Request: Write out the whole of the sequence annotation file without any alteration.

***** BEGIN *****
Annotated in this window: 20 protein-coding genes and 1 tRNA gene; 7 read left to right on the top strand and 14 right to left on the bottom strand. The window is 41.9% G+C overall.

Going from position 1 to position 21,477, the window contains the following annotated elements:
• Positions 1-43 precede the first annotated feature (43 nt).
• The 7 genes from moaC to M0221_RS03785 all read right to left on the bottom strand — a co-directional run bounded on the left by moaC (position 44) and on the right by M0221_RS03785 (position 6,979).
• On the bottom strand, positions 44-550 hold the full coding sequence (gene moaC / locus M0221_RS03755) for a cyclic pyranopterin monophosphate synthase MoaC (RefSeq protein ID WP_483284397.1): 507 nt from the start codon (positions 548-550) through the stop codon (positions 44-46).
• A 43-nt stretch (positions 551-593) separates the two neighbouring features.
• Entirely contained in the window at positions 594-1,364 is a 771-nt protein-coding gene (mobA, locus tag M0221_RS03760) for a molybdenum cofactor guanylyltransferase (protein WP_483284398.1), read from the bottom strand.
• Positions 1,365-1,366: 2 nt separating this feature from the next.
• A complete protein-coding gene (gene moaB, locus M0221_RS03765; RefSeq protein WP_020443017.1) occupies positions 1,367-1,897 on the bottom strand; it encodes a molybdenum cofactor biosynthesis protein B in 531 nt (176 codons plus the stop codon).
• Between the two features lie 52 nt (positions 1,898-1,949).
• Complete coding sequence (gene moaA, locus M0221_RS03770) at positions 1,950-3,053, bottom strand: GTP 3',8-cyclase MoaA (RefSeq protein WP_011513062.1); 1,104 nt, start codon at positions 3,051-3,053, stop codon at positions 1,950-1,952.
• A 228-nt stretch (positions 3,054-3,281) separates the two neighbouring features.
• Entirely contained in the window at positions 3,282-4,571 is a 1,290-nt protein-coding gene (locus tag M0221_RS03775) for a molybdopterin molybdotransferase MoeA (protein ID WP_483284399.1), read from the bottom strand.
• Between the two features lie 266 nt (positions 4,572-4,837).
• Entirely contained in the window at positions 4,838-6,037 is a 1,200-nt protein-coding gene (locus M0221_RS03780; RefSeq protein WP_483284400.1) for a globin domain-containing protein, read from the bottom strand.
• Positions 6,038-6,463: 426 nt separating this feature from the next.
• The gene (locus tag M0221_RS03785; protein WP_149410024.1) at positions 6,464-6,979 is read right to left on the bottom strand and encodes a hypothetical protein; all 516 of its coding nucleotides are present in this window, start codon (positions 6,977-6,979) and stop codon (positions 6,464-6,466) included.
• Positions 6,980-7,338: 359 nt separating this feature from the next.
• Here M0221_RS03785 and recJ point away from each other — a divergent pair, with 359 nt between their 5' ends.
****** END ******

Annotated in this window: 20 protein-coding genes and 1 tRNA gene; 7 read left to right on the top strand and 14 right to left on the bottom strand. The window is 41.9% G+C overall.

Going from position 1 to position 21,477, the window contains the following annotated elements:
• Positions 1-43 precede the first annotated feature (43 nt).
• The 7 genes from moaC to M0221_RS03785 all read right to left on the bottom strand — a co-directional run bounded on the left by moaC (position 44) and on the right by M0221_RS03785 (position 6,979).
• On the bottom strand, positions 44-550 hold the full coding sequence (gene moaC / locus M0221_RS03755) for a cyclic pyranopterin monophosphate synthase MoaC (RefSeq protein ID WP_483284397.1): 507 nt from the start codon (positions 548-550) through the stop codon (positions 44-46).
• A 43-nt stretch (positions 551-593) separates the two neighbouring features.
• Entirely contained in the window at positions 594-1,364 is a 771-nt protein-coding gene (mobA, locus tag M0221_RS03760) for a molybdenum cofactor guanylyltransferase (protein WP_483284398.1), read from the bottom strand.
• Positions 1,365-1,366: 2 nt separating this feature from the next.
• A complete protein-coding gene (gene moaB, locus M0221_RS03765; RefSeq protein WP_020443017.1) occupies positions 1,367-1,897 on the bottom strand; it encodes a molybdenum cofactor biosynthesis protein B in 531 nt (176 codons plus the stop codon).
• Between the two features lie 52 nt (positions 1,898-1,949).
• Complete coding sequence (gene moaA, locus M0221_RS03770) at positions 1,950-3,053, bottom strand: GTP 3',8-cyclase MoaA (RefSeq protein WP_011513062.1); 1,104 nt, start codon at positions 3,051-3,053, stop codon at positions 1,950-1,952.
• A 228-nt stretch (positions 3,054-3,281) separates the two neighbouring features.
• Entirely contained in the window at positions 3,282-4,571 is a 1,290-nt protein-coding gene (locus tag M0221_RS03775) for a molybdopterin molybdotransferase MoeA (protein ID WP_483284399.1), read from the bottom strand.
• Between the two features lie 266 nt (positions 4,572-4,837).
• Entirely contained in the window at positions 4,838-6,037 is a 1,200-nt protein-coding gene (locus M0221_RS03780; RefSeq protein WP_483284400.1) for a globin domain-containing protein, read from the bottom strand.
• Positions 6,038-6,463: 426 nt separating this feature from the next.
• The gene (locus tag M0221_RS03785; protein WP_149410024.1) at positions 6,464-6,979 is read right to left on the bottom strand and encodes a hypothetical protein; all 516 of its coding nucleotides are present in this window, start codon (positions 6,977-6,979) and stop codon (positions 6,464-6,466) included.
• Positions 6,980-7,338: 359 nt separating this feature from the next.
• Here M0221_RS03785 and recJ point away from each other — a divergent pair, with 359 nt between their 5' ends.